In category Politics
Let me first say this: it appears that the guy has his heart in the right place. I mean, I dunno, but I’ll give him the benefit of a doubt. That’s what we hillbilly hicks in Eastern Kentucky do, find something nice to say. And, you know, Shelby Lee Adams probably thinks that his photos are gutsy, breathtaking images of captured moments of poverty and ignorance. And I must say that I agree with him. Sort of.
Let’s consider for a moment the recent article in the Courier-Journal newspaper (link here) about Mr. Adams. He comes down from Boston during the summer to capture images of the poverty, incest, abuse, etc, etc, etc of the Appalachian country he lived in as a child. From reading this article, and reviewing the photo gallery on the same site, here are three direct quotes from Shelby Lee Adams:
“I choose not to ignore what I see as authentic.”
“I make intimate, personal, environmental portraits.”
“There’s a need to put everything out into the light, including incest, stereotypes, vicious abuse.”
Such noble and worthy quotes are these indeed! Why, Mr. Adams, as a photographer, does not ignore authenticity. I respect that greatly. And, to put everything out into the light. Oh my, yes! Based on these quotes, I would think it safe to assume the following:
Shelby Lee Adams takes pictures of Appalachian life in an all-encompassing fashion and captures the real way real people live.
Unfortunately, my assumption, based on his quotes, is dead wrong. Oh, sure, his pictures capture real people living real lives. It’s the all-encompassing part (the everything in his quote) that proves my assuption wrong.
How do I know this? Well, I was raised in Breathitt County, Kentucky. After graduating from an Eastern Kentucky college (Morehead State) my wife and I moved to Atlanta; it was graduate school for her and software development work for me. After nine years or so of the deep south, we decided to move back home. I now have lived in Breathitt County, Kentucky for last two years. Many of Mr. Adams photos are taken of real people living in Breathitt County.
I live 10 miles from Jackson, the county seat. I drive to my office in Jackson every morning to work. I own a software company (with actual employees, computers and everything) that does some pretty high-tech stuff. You know how many of those shanty houses and half-naked little boys running around with snakes wrapped around their shoulders I see every morning?
By the way, see his pictures to see what I mean about the whole snake thing, etc. It’s really rather pitiful that he, for some reason, feels the need and desire to find the very things that perpetuate the stereotype of Appalachia and then grab his camera. I guess those college campuses in Jackson aren’t authentic. Maybe they are just facades that we put up every time an out-of-towner comes along, then put ‘em back up in the shed (where we keep our snakes and broken motorcycles) when they leave town. Damn, the secrets out!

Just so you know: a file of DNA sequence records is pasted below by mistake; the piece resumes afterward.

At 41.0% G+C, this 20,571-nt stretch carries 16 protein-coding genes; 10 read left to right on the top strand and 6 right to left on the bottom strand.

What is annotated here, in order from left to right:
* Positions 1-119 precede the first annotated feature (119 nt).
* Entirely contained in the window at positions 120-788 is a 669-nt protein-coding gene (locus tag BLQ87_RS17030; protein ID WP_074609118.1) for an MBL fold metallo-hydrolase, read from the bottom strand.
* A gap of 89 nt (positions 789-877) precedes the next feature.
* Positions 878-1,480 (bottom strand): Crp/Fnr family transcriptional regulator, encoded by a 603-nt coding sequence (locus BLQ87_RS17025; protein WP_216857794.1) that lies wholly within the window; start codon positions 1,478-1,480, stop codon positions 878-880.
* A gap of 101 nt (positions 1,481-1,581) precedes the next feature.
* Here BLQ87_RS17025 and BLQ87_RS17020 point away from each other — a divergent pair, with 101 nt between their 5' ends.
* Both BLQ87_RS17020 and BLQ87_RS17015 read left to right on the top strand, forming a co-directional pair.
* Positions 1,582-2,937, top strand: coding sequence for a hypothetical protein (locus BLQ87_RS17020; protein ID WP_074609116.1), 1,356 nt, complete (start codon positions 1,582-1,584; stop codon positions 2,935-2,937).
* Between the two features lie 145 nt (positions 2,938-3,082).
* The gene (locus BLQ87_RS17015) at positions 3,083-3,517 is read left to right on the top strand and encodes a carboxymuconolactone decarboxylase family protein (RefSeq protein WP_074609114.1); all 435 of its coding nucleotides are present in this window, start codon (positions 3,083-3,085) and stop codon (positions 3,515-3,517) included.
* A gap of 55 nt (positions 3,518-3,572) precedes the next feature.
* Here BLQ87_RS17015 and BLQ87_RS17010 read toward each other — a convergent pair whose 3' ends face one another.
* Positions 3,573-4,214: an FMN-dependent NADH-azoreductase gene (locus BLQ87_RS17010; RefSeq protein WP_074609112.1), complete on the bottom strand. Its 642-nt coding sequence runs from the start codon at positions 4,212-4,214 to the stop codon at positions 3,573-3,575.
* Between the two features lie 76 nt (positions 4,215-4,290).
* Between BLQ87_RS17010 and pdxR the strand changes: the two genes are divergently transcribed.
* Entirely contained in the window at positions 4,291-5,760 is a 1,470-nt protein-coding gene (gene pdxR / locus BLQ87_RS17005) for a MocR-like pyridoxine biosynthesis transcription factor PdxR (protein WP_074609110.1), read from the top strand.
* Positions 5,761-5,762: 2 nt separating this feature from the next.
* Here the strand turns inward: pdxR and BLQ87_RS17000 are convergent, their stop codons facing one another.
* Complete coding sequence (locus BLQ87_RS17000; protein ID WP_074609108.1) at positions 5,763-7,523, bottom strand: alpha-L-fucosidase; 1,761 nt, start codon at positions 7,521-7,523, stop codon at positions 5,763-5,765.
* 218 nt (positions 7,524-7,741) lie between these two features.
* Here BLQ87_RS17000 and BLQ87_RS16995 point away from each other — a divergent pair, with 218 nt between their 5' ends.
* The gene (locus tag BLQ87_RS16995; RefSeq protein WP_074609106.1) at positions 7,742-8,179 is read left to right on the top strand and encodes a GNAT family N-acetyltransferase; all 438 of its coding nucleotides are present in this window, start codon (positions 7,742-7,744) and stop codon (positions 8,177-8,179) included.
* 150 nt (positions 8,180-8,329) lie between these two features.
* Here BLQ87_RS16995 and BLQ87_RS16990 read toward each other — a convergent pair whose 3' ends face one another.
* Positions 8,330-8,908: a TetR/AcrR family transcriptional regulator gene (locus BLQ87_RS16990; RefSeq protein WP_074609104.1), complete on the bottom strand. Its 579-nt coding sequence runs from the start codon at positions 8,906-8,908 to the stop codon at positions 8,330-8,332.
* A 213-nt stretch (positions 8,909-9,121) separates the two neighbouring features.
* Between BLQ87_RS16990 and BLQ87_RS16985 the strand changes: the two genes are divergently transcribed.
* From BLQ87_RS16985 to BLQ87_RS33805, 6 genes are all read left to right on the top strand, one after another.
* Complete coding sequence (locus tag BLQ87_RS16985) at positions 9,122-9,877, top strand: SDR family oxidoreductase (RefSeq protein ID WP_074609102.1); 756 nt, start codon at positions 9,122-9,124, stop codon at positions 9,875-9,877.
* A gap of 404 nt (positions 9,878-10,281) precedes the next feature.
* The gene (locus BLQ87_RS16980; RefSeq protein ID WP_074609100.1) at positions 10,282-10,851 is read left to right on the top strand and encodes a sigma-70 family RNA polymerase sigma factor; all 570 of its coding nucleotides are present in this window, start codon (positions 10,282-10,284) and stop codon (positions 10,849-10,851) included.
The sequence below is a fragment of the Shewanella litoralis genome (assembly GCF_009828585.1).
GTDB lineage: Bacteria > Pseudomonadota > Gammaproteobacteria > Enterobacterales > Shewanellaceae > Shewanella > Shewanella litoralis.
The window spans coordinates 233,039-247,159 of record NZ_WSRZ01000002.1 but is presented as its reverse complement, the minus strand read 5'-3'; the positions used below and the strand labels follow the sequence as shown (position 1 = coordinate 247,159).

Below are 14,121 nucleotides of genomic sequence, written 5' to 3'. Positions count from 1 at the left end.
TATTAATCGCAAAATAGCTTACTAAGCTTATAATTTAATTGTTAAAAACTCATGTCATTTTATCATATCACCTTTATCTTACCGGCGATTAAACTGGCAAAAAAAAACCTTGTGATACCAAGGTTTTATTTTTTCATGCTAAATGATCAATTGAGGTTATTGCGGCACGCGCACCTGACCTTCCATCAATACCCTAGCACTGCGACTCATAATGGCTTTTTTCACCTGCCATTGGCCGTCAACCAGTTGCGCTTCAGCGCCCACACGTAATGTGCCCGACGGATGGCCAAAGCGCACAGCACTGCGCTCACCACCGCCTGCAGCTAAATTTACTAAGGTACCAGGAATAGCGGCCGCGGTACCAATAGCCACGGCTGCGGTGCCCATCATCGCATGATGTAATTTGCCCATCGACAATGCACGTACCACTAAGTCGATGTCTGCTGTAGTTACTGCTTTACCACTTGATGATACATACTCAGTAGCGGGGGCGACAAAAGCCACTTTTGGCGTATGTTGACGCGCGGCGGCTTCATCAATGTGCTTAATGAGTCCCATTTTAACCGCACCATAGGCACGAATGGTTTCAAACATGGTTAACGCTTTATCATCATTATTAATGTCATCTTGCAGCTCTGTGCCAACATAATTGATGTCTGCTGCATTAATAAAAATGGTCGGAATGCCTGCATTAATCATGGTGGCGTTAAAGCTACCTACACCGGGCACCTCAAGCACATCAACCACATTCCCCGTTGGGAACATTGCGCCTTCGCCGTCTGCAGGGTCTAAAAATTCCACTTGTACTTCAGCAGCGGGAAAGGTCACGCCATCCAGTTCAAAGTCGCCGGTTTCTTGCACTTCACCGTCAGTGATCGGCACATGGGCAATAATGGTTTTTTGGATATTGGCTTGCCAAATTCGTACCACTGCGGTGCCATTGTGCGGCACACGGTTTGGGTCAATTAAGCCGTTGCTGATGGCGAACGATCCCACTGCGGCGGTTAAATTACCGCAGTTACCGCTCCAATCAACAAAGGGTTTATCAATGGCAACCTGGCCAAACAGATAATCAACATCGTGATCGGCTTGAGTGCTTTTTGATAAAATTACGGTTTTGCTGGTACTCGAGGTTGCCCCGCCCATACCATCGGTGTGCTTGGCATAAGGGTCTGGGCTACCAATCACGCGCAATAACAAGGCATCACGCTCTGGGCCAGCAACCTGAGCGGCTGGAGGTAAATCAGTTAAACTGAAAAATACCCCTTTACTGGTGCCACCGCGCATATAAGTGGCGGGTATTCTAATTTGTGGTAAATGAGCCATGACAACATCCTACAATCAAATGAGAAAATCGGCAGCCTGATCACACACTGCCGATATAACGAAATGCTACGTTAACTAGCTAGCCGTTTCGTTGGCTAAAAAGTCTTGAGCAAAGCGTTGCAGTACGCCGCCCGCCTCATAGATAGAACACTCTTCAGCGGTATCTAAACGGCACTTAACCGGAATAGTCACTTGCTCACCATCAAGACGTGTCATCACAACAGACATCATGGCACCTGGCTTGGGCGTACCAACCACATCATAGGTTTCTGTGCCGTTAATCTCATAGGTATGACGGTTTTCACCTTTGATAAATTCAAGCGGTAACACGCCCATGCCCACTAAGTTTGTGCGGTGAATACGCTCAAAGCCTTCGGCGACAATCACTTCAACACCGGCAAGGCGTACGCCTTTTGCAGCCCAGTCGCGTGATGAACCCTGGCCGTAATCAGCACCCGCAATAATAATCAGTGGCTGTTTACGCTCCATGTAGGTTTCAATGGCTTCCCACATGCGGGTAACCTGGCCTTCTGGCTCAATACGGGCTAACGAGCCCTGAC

I guess those Mercedes SLK’s and Harley Softtail’s zipping around aren’t authentic either. Folks canoing down the North Fork river by by house and peacefully fishing after work… I guess also aren’t authentic. When I read my kids a bedtime story and tell them that daddy loves them– well, those sorts of things just must not be authentic.
Either that, or Mr. Adams could give a damn about actually capturing everything.
Are there poverty problems in Appalachia? Hell yes. Is there incest? Yea, I guess there probably is some, I dunno. Probably is in New York, too. Maybe even Boston. Do little boys run around with snakes wrapped around their necks? Evidently. My boy doesn’t. Is there something just not right, perhaps even fallacious, about Mr. Adams’ work? It most certainly appears so.
It sickens me that, even at this point in history, so-called ‘learned’ people still want to come down and take pictures of the poor hillbillies living in run-down shacks. Folks, the whole Hatfield-McCoy thing was a long time ago. It’s also been many moons since the Blue Fugates.
Mr. Adams’ pictures are authentic. The people and things depicted in his photographs are part of the Eastern Kentucky culture, to be sure.
But, my goodness, what the hell is so wrong with the whole, un-sensationalized truth?